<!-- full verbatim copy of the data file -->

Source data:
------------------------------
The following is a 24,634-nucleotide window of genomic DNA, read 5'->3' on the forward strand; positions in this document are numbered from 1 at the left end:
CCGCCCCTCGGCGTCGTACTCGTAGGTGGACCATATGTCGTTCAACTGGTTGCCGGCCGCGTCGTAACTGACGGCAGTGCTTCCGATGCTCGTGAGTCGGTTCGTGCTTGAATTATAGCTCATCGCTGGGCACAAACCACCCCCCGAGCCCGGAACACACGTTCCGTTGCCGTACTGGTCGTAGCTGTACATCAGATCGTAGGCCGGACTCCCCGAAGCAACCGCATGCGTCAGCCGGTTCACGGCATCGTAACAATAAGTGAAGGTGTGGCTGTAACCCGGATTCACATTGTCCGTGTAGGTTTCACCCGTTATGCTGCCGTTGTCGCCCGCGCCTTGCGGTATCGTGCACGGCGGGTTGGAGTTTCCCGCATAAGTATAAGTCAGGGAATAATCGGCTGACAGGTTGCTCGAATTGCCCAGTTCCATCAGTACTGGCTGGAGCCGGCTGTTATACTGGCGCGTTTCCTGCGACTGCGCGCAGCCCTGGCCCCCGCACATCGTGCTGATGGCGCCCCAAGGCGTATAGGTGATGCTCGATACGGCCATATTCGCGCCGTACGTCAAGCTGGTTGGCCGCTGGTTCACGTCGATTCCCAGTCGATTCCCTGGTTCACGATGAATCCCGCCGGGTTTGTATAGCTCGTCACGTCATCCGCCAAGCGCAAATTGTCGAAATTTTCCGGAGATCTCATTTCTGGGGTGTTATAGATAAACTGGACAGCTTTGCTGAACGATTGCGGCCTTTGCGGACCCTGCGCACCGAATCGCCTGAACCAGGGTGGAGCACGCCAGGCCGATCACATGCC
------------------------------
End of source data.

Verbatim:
The following is a 24,634-nucleotide window of genomic DNA, read 5'->3' on the forward strand; positions in this document are numbered from 1 at the left end:
CCGCCCCTCGGCGTCGTACTCGTAGGTGGACCATATGTCGTTCAACTGGTTGCCGGCCGCGTCGTAACTGACGGCAGTGCTTCCGATGCTCGTGAGTCGGTTCGTGCTTGAATTATAGCTCATCGCTGGGCACAAACCACCCCCCGAGCCCGGAACACACGTTCCGTTGCCGTACTGGTCGTAGCTGTACATCAGATCGTAGGCCGGACTCCCCGAAGCAACCGCATGCGTCAGCCGGTTCACGGCATCGTAACAATAAGTGAAGGTGTGGCTGTAACCCGGATTCACATTGTCCGTGTAGGTTTCACCCGTTATGCTGCCGTTGTCGCCCGCGCCTTGCGGTATCGTGCACGGCGGGTTGGAGTTTCCCGCATAAGTATAAGTCAGGGAATAATCGGCTGACAGGTTGCTCGAATTGCCCAGTTCCATCAGTACTGGCTGGAGCCGGCTGTTATACTGGCGCGTTTCCTGCGACTGCGCGCAGCCCTGGCCCCCGCACATCGTGCTGATGGCGCCCCAAGGCGTATAGGTGATGCTCGATACGGCCATATTCGCGCCGTACGTCAAGCTGGTTGGCCGCTGGTTCACGTCGATTCCCAGTCGATTCCCTGGTTCACGATGAATCCCGCCGGGTTTGTATAGCTCGTCACGTCATCCGCCAAGCGCAAATTGTCGAAATTTTCCGGAGATCTCATTTCTGGGGTGTTATAGATAAACTGGACAGCTTTGCTGAACGATTGCGGCCTTTGCGGACCCTGCGCACCGAATCGCCTGAACCAGGGTGGAGCACGCCAGGCCGATCACATGCC